My Aunt was Right

       “You’re the most immature child I’ve ever came across. Always acting like you’re some beaten dog. Grow up.” What a great note to end on when dropping your niece off, after visiting her mother in the hospital, right? Way to stick it to her. She really should take in those words, because the real world isn’t easy. Let’s face the facts, she won’t make it in the real world. Maybe, if she came out of that room of hers she could experience a taste of what it’s like out here. If she would stop acting like she’s better than everyone, maybe she could have friends. Maybe–just a wild guess– you don’t know a single thing about your niece, because, if you did, you’d realize she’s been living in the “real world” for quite some time now.
Ever since I was a young girl, I’ve been told to stop my storm clouds. I’ve been called dramatic and an attention seeker, because I wouldn’t push away the darkness that was covering my light. The funny thing is, a sky doesn’t choose to be taken over by a storm and it does not have the power to make it go away. All the sky can do is shine through the small cracks until the clouds say they are done. That’s precisely what I’ve done since my brain grasped the concept almost two years ago. It came a little too late to change my mindset on giving my favorite teddy bear to Goodwill or forgiving my cubby buddy for not leaving me room to put my play-doh next to my backpack, but right on time for the rest of my life.
My aunt wasn’t completely wrong in her word choices. I do act like a “beaten dog”, at times. In my opinion, fifty percent of the time it’s justified and the other fifty percent is just me doing way too much. Which leads me to the last two words she threw at me: “grow up”. That was the double-edged sword of her banter. As much as I have been forced to grow up, I do indeed have a lot of growing to do. It would take a lot for me to give her the satisfaction of saying this to her face, but ignoring it only proves that I have a lot more growing to do.
In every great story there is an inseparable pair. They can easily be pointed out, considering, most of the time it’s hard to tell them apart or even realize that they are separate beings. I had another half. It is a stereotypical story of meeting in kindergarten and spending so much time together, throughout the years, that the words “mom” and “dad” start to apply to more than just the biological two. Sadly, as seen in many films and read in best-selling novels, every pair does not get a happily ever after. Usually the break-up is over something as dramatic as a crush or as simple as growing apart. This was not the case for us. We demolished the crush battle and gave each other room to develop without cutting off ties–at least we thought we did. Our ending was a camping trip.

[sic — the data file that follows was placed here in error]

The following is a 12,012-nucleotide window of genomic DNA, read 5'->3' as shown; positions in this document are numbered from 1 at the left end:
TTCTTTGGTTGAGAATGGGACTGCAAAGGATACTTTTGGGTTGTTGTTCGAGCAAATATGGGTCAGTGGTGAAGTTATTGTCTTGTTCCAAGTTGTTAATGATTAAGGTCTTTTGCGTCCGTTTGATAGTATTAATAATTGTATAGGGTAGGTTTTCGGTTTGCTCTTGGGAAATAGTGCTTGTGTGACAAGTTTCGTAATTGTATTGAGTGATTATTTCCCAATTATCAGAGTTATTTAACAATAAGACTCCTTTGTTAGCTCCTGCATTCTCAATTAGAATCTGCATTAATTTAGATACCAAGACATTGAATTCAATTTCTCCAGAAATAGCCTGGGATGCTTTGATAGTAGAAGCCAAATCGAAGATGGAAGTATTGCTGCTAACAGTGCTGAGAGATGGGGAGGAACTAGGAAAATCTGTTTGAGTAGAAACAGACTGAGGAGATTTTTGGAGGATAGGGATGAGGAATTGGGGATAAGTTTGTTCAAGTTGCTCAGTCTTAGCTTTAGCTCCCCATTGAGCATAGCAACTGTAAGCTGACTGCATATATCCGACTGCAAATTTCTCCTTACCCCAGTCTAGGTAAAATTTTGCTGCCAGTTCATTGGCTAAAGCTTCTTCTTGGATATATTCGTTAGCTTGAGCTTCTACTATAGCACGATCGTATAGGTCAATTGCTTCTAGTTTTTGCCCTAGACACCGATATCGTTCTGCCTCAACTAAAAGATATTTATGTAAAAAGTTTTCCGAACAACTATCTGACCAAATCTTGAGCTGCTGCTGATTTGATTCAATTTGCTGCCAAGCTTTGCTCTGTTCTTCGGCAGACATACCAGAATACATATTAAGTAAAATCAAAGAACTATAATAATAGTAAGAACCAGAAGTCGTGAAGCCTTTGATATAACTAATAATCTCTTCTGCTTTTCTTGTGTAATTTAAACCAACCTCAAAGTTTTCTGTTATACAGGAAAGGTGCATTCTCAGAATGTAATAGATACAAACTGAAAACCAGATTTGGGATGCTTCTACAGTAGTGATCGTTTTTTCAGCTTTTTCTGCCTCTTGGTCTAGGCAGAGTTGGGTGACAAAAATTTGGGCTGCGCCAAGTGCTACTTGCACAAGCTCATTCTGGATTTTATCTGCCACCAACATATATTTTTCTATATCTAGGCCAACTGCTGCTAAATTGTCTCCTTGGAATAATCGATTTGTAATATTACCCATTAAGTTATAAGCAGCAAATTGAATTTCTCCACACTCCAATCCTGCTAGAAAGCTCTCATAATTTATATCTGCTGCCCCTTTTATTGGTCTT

On the last night, through teary eyes and pinned down limbs, the pair grew apart. Over the next week, two places to call home became one. A lot of aging took place in a small worm hole of time. This is why my aunt’s words were almost laughable to me. Carrying around that weight with no one to turn to–because the only source I knew of for most of my life happened to be the little cousin of the bricks piled on top of me– is a trying time. Understanding and grieving properly while adjusting to a new school and new surroundings is overwhelming. Nevertheless, I became the young woman I am during this period. I became more observant and, overtime, I stopped apologizing for being emotional in public. My passions came to the forefront and I discovered all of the different ways I can make an impact on the world by speaking up. I wore what I wanted and taught myself to not back down when challenged. With my shoulders back, mind clear and head held high, I grew into myself. I was no longer a half of a memorable pair. I developed into a memorable whole. I had grown up.
As the older soul I now identify with, I recognize that I have a lot more developing to do. I’ve seen bad and experienced the pain it brings, but I have not had the pleasure of meeting good and what it may toss in my direction, yet. I have grown, but I am not a grown-up. I will be an incredible adult, one day. I’ll think about my aging process and be thankful for what it showed me and where it took me. I’ll be able to look at others and say with the utmost confidence that I’ve lived, loved, accomplished and persevered. I will look at a younger version of myself and tell them to grow up. I do not mean for them to go out and experience trauma, as I did. I mean for them to sit back and observe the world around them. Hopefully, they will appreciate all of the times they’ve been called dramatic or told to push their storm clouds away. For the lowest of lows lead to the biggest rainbow and, if they dig deep enough, perhaps they may find gold. I am still shoveling through the dirt, but I’ve found a few gems in the process. I guess that means I am going the right way.

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